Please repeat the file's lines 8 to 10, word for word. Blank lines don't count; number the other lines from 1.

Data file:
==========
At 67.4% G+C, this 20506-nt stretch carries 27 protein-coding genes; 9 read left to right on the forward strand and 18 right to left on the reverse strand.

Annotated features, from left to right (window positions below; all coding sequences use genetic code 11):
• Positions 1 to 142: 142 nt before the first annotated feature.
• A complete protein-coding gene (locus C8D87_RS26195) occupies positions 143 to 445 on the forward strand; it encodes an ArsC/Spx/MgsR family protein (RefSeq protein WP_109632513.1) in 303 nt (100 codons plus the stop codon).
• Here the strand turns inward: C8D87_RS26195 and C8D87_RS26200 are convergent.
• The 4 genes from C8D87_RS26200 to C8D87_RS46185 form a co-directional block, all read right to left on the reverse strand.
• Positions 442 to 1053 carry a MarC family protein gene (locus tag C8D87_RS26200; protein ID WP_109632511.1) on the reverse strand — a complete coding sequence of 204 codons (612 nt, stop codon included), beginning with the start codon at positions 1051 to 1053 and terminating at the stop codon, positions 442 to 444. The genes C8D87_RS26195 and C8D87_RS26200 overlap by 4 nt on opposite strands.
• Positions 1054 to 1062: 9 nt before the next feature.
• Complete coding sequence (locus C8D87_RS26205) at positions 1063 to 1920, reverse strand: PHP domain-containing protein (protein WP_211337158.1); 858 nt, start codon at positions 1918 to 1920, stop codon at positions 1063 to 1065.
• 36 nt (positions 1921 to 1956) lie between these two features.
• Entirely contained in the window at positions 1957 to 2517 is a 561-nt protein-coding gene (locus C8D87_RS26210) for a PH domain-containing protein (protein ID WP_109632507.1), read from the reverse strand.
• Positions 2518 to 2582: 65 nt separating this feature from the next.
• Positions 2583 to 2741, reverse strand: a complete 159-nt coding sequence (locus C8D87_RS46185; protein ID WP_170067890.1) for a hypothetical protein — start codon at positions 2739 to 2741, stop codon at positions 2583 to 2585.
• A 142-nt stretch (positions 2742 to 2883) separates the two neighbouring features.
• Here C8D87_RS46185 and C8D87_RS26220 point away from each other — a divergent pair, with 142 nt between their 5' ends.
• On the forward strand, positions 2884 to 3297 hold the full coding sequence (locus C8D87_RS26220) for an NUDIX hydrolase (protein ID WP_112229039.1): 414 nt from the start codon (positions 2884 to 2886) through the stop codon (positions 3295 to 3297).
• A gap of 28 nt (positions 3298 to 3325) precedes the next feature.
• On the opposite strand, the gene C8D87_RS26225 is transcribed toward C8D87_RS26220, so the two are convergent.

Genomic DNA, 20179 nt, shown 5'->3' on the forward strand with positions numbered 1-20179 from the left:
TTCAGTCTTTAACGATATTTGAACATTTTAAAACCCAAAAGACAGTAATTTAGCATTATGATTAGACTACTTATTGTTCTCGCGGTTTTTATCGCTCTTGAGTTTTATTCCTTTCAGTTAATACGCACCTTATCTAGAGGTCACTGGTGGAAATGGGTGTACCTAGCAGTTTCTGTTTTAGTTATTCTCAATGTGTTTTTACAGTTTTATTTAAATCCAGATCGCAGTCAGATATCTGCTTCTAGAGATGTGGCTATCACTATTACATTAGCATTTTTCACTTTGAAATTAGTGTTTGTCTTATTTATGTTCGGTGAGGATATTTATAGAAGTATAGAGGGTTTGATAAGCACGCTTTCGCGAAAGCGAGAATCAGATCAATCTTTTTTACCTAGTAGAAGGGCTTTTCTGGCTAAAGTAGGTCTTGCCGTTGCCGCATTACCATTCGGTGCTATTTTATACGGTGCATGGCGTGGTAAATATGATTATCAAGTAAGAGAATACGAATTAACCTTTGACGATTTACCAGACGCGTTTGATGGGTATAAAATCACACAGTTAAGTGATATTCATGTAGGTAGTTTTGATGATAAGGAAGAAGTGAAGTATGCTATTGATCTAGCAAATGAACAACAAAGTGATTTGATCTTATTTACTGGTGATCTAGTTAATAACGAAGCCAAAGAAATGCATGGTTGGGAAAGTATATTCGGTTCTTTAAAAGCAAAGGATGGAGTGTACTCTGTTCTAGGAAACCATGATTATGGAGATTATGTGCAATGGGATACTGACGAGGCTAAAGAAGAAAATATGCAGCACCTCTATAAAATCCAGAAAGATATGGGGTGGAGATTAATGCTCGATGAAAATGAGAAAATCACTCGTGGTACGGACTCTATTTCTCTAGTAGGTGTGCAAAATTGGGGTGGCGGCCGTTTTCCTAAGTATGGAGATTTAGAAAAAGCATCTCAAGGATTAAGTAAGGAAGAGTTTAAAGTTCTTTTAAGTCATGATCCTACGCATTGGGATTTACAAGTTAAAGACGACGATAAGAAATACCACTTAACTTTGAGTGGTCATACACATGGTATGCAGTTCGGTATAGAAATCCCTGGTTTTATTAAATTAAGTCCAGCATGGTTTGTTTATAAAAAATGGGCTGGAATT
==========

• Positions 1054 to 1062: 9 nt before the next feature.
• Complete coding sequence (locus C8D87_RS26205) at positions 1063 to 1920, reverse strand: PHP domain-containing protein (protein WP_211337158.1); 858 nt, start codon at positions 1918 to 1920, stop codon at positions 1063 to 1065.
• 36 nt (positions 1921 to 1956) lie between these two features.